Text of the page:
You see, pondering about my life in Soviet Ukraine, I can’t recall that anti-semitism was consistent with the ethos of the Communist Party. In fact, in the face of a general anti-religious attitude, one could even credit the Soviet Regime for promoting certain equality, at least on an overt political level. Christian priests were often equally harassed along with the rabbis. Anti-semitic manifestations occurred more as a result of deeply rooted historical attitudes of the Russian Orthodox Church.

On those occasions when the Party failed to deliver (as they often did), the names of its Jewish forefathers like Trotsky, Zinoviev, and others were quickly evoked and, the Jews were blamed for all the tsuros. Many Jews would eagerly try to demonstrate their loyalty to the party by their mistreatment of fellow Jews. Given an opportunity, some would not miss the chance to solidify their wicked allegiance to the Communists by overtly harassing another Jew. If there was any slight reason to accuse or ostracize, they were the first to exploit those flaws. Sadly enough, this behavior quite often accomplished the opposite, provoking disgust and aversion in fellow gentiles.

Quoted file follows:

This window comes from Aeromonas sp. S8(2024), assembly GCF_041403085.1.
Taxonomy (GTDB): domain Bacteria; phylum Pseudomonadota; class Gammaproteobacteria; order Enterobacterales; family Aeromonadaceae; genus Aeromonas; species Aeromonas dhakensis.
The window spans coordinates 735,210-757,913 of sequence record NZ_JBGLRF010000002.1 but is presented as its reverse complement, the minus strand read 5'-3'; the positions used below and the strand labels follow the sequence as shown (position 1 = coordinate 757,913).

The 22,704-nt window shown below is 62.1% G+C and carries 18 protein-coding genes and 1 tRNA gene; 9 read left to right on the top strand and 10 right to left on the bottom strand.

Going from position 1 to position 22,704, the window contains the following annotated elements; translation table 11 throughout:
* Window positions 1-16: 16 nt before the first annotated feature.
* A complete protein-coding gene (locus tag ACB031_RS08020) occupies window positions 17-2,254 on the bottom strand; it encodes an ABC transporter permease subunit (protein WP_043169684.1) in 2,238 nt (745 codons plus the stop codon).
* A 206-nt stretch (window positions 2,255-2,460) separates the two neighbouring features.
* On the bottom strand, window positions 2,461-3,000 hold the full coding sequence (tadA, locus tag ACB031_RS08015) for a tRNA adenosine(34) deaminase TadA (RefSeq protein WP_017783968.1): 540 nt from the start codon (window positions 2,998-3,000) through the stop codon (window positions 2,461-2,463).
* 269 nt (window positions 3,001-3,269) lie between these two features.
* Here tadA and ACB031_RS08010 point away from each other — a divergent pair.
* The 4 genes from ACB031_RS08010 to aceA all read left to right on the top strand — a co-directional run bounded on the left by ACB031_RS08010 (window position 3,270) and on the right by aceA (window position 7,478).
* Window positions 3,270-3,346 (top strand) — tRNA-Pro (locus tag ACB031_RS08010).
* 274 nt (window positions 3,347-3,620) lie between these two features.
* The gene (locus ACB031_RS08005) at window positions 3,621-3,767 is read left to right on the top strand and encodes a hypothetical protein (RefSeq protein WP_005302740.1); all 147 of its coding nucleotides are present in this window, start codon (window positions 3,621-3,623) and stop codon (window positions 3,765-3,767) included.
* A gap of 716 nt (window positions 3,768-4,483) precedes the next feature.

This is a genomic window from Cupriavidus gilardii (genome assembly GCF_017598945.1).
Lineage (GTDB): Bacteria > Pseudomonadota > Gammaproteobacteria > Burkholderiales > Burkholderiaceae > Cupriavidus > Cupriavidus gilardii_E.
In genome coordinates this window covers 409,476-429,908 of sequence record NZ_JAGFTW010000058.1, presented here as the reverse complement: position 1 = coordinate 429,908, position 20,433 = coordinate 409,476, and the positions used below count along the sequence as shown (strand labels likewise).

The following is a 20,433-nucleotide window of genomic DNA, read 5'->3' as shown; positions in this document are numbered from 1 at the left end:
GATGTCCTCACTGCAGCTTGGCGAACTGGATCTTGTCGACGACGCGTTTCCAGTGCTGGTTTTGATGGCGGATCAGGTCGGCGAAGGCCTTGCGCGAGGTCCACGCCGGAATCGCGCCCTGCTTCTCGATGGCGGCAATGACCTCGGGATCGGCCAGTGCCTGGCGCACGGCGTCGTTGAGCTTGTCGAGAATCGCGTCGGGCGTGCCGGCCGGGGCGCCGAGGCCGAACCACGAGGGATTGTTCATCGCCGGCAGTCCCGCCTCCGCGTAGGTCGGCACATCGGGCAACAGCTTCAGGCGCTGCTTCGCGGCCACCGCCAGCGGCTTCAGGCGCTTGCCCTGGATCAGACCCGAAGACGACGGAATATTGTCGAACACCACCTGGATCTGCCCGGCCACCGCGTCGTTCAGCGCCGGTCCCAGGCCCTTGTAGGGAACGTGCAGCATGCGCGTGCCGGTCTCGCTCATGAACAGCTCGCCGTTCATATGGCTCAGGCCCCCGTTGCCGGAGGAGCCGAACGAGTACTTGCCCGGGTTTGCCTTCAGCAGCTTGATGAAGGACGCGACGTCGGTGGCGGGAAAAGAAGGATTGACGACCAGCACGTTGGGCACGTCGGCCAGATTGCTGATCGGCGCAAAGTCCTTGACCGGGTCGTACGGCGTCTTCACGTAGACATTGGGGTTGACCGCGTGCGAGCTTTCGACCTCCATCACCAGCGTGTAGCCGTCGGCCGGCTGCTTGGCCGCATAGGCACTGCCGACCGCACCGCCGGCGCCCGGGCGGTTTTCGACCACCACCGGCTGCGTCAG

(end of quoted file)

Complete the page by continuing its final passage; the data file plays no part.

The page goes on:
To observe a Jew, mistreating another Jew was morally intolerable by the most fervent anti-semites. It only added fuel to their fire, proving their abhorrent conviction that we are a self-hating race. A sheep would never tear apart one from its own flock, such is the law of nature.